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  • Flavin, Philip. 2008. Sōkyoku-jiuta: Edo-period chamber music. In The Ashgate research companion to Japanese music. Edited by Alison McQueen Tokita and David W. Hughes, 169–196. Aldershot, UK: Ashgate.

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    Clarification of shamisen genres (jiuta) in Edo period (1600–1868): kumiuta, nagauta, hauta, shibaiuta/utaimono, jōruri-mono, sakumono, tegoto-mono. Stresses interrelationships between shamisen and koto music from Edo period on. Transnotation and CD excerpt from Ryūkyū-gumi (kumiuta), hauta, and tegoto. The bibliography and audio/videography cite important writing by Hirano Kenji for 1970s and 1980s recordings of shamisen genres.

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  • Hahn, Tomie. 2007. Sensational knowledge: Embodying culture through Japanese dance. Middletown, CT: Wesleyan Univ. Press.

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    Hahn explicates the embodying of nagauta shamisen music by dancers of Nihon buyo through a unique teaching meta-language for dance that encompasses instrumental mnemonics, fragments of the vocal line and verbal dance directions. With transcriptions of the meta-language and DVD documentation of one passage using recorded music and the teacher’s oral transmission. See pp. 122–133.

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  • Keister, Jay. 2004. Shaped by Japanese music: Kikuoka Hiroaki and nagauta shamisen in Tokyo. New York: Routledge.

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    In the chapter about his teacher, Kikuoka Hiroaki, Keister demonstrates how nagauta developed from a musical accompaniment for Kabuki and Japanese classical dance into a concert form in which musicians tried to improve performance standards and gain respect for the music independent of theater.

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  • Kikkawa Eisi, 1997. A history of Japanese koto music and ziuta. Translated and supplemented by Leonard C. Holvik. Edited by Yamaguti Osamu Tokyo: Mita Press.

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    Originally published as Sōkyoku to jiuta no rekishi, an accompanying booklet for LP records ( Japan Victor SLR 510–513, 1961). Also published as Sōkyoku to jiuta, Volume 3 in the series Tōyō ongaku sensho (Tokyo: Ongaku no Tomo-sha, 1967). Sixteen chronological chapters combine the history of koto and shamisen music with 41 illustrative recordings. For shamisen, for example, Ryūkyū gumi, nagauta, hauta, and comic forms of ziuta are presented. With 2 CDs.

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  • Malm, William P. 1978. “Four Seasons of the Old Mountain Woman”: An example of Japanese “nagauta” text setting. Journal of the American Musicological Society 31.1 (Spring): 83–117.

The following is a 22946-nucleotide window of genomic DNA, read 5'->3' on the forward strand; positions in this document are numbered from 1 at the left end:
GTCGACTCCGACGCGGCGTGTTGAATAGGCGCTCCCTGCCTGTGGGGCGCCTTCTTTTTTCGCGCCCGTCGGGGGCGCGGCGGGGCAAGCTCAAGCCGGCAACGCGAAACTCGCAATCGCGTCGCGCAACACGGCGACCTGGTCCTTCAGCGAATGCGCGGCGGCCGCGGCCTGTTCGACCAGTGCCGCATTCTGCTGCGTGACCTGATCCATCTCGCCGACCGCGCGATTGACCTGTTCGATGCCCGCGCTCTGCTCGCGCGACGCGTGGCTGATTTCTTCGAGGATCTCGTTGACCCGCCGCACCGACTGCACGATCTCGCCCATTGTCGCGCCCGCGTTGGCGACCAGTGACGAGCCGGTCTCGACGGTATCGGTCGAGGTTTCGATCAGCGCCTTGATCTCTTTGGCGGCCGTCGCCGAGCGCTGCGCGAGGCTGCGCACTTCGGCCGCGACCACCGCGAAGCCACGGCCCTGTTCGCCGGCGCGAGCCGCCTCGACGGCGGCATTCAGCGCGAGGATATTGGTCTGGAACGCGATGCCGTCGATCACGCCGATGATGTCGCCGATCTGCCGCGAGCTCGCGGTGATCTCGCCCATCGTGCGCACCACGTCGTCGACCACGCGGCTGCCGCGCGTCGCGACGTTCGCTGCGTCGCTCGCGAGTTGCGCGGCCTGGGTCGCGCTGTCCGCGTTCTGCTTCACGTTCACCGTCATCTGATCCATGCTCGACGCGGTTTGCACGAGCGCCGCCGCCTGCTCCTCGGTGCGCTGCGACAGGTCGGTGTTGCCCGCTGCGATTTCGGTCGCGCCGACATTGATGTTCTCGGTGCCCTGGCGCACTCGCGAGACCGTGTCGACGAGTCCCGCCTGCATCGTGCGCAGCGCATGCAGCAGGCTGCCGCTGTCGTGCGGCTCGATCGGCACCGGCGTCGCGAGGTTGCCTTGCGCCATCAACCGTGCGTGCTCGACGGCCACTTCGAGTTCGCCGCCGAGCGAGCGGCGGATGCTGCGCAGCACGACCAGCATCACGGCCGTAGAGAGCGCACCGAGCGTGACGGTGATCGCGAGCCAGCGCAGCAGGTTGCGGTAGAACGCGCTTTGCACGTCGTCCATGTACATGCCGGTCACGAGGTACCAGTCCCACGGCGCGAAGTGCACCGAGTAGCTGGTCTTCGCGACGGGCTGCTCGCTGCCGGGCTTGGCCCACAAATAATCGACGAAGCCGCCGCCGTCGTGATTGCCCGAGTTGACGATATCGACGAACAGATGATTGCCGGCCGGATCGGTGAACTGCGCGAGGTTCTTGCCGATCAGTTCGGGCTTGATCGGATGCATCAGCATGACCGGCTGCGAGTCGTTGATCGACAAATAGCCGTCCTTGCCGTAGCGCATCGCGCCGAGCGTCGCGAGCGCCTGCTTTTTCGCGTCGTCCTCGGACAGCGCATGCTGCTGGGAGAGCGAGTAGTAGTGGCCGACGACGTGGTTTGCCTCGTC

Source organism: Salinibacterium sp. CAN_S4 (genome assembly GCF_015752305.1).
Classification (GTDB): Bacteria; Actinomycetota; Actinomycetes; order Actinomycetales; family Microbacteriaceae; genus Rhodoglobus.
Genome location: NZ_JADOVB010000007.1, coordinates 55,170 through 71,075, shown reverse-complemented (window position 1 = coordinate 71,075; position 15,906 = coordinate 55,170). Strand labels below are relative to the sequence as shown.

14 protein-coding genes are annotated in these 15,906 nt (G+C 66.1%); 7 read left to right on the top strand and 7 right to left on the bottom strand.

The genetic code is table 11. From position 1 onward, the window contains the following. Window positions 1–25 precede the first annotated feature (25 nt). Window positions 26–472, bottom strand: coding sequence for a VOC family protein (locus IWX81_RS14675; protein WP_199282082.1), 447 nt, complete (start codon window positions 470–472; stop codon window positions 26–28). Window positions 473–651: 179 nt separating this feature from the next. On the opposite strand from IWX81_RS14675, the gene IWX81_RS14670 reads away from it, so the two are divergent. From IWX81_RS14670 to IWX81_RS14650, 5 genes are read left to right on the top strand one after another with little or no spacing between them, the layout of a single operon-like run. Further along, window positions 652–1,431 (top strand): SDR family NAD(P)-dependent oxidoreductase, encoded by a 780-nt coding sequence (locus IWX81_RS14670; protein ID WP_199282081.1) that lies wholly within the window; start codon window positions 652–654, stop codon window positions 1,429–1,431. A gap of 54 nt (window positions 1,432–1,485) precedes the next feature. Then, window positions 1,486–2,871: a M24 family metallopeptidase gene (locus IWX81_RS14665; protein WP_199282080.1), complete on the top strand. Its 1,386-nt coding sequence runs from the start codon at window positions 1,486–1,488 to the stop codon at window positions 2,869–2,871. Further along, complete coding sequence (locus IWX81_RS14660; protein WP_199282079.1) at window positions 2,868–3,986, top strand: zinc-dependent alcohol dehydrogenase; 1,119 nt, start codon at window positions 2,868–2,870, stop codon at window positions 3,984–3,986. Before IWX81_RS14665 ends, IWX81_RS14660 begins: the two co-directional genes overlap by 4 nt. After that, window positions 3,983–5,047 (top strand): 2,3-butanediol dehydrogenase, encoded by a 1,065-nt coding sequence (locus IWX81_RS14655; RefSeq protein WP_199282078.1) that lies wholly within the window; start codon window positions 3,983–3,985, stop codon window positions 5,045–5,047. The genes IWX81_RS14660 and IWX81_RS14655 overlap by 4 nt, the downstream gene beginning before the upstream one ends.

DOI: 10.1525/jams.1978.31.1.03a00050Save Citation »Export Citation »E-mail Citation »

    Concerning Shiki no Yamamba, (c. 1862) a lyrical nagauta composition for concert (now also dance) on the legend of an old woman spirit who wanders through the mountains. Analysis primarily of form and performance practice—solo singing, unison chorus, instruments (shamisen and nō hayashi). English translation, some transcription and transnotation.

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Folk Music

Discussions of Japanese folk music (usually, folk song) tend to begin with an explanation that the very rubric in Japanese is the German Romantic concept that reached Japan at the end of the 19th century. Two terms cover the rubric in Japanese: min’yō (folk songs), and music for minzoku geinō (folk performing arts). Children’s songs are regarded as a separate category of folk music by some scholars; the term warabe-uta refers to that category as a whole, and also to traditional children’s game songs specifically. The current state of folk music in general is represented by an entry here (Hughes 2008b). Collections of texts and of songs constitute another type of overview source listed here (Isaku 1981, Nihon Hōsō Kyōkai 1992–1994). Koizumi and Hughes’s entry in Grove Music Online surveys types of music (Koizumi was the leading Japanese scholar in the field of folk music). Ethnographic research has resulted in work that is both informational and interpretive of folk music in modern Japanese culture (Hughes 2008a, Hughes 2008b).

  • Hughes, David W. 2008a. Traditional folk song in modern Japan: Sources, sentiment and society. Folkestone, UK: Global Oriental.

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    Moving from tradition to modernity, Hughes explores many topics: song life in traditional villages; rural-urban tensions; min’yo’s role in maintaining or creating local identity; min’yo preservation societies and contests; min’yo and tourism; the new folk song phenomenon; folk song professionals; mass mediation; and interaction with popular song and Western-derived foku songu. With CD.

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  • Hughes, David. 2008b. Folk music: From local to national to global. In The Ashgate research companion to Japanese music. Edited by Alison McQueen Tokita and David W. Hughes, 281–302. Aldershot, UK: Ashgate.

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    For min’yō (folk song), provides useful tracking of developments linked to modern urbanization, with a succinct list of musical characteristics, including instruments. For minzoku geinō (folk performing arts), local Shinto festivals are emphasized. Includes a brief consideration of the future of Japanese folk music, and a section on “research history and important sources,” including aural and video sources.